The renewed interest arrives at a crucial inflection point for American religion. After reviewing a landmark opinion survey last year that showed a precipitous decline in the number of people who identify themselves as Christian, Newsweek declared ominously that we may be witnessing "the end of Christian America."
In some ways, Newsweek may have understated the shift. Five hundred years after Martin Luther posted his 95 theses challenging the Roman Catholic Church, some religion watchers see not just a post-Christian America but an unraveling of the Protestant Reformation itself. Their alarm is rooted in surveys that show a watering down of Christian beliefs.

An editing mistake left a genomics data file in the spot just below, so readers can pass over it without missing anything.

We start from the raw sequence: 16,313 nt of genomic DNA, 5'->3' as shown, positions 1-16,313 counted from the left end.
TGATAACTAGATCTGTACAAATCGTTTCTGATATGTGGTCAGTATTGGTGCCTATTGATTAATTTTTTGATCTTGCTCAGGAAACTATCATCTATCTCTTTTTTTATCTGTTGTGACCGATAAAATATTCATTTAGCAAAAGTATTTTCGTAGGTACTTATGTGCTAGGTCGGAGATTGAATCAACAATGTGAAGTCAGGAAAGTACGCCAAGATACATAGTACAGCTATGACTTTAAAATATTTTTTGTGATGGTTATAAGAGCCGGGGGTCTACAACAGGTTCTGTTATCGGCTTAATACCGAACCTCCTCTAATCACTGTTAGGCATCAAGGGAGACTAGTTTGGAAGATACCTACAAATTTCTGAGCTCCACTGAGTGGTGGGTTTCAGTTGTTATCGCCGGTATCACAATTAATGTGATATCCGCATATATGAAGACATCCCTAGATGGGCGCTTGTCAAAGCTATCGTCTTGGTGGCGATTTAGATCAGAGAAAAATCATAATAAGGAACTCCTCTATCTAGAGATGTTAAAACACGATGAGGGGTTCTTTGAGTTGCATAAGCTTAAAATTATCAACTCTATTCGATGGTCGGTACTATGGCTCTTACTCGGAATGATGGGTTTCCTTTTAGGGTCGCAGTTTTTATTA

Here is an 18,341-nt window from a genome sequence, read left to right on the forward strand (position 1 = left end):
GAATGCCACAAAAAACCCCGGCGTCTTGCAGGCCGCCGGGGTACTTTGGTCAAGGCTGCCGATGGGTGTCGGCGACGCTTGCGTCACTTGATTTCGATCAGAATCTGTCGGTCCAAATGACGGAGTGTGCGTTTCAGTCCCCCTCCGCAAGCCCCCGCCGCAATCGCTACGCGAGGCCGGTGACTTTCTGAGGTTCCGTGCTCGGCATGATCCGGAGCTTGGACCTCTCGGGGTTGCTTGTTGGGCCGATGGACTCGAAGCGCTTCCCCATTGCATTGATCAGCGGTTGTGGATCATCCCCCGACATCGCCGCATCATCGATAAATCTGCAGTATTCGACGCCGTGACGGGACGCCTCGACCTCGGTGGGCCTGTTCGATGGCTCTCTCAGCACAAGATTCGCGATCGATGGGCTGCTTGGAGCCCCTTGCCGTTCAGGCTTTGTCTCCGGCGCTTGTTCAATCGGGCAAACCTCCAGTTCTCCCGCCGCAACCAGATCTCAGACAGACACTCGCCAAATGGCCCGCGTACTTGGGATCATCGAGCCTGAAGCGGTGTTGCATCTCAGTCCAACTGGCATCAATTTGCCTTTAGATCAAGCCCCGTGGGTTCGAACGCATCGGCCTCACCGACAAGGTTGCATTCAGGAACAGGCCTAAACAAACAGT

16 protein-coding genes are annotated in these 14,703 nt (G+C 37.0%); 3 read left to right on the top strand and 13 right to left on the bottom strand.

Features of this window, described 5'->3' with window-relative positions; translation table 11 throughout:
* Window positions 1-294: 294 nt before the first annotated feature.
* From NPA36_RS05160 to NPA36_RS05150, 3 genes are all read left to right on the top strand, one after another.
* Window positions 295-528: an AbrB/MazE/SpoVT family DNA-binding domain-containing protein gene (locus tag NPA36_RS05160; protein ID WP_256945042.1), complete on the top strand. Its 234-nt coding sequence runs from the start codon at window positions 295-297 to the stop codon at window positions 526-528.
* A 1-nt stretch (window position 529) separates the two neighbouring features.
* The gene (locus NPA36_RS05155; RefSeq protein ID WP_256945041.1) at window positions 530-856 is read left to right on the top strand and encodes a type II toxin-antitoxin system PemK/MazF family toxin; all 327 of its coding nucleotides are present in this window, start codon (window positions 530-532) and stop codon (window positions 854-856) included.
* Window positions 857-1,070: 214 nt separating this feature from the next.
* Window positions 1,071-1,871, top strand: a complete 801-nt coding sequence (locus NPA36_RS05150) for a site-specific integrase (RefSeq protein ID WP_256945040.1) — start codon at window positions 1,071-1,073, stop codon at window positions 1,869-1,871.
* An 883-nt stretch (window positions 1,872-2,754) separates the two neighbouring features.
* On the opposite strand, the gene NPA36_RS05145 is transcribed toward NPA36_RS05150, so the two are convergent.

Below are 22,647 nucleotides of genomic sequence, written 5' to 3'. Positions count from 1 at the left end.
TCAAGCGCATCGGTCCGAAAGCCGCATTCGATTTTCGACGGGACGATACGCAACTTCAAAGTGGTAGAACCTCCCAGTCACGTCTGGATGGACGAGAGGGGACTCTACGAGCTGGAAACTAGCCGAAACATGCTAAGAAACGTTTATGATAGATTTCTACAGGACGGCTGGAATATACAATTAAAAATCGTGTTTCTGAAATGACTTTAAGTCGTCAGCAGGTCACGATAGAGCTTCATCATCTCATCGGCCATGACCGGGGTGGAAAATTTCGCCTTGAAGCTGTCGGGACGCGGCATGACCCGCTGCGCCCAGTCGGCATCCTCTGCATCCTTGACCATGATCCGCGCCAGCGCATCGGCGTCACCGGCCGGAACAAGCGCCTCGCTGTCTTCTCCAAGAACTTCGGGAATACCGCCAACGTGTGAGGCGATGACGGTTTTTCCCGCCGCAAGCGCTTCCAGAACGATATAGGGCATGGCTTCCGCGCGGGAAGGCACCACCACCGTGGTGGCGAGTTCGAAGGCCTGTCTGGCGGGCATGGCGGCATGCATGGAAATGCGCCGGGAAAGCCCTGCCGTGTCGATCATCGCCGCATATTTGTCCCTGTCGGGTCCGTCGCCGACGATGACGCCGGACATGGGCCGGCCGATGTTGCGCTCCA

Now come the New Calvinists with their return to inviolable doctrines and talk of damnation – in essence, the Puritans, minus the breeches and powdered wigs. Is this just a moment of nostalgia or the beginning of a deeper revolt against the popular Jesus-is-our-friend approach of modern evangelicalism? Where, in other words, is Christianity going?
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When people today hear the name John Calvin, they think mainly of predestination – the controversial idea that God has foreordained everything that will happen, including who will and won't be saved, no matter what they do in life.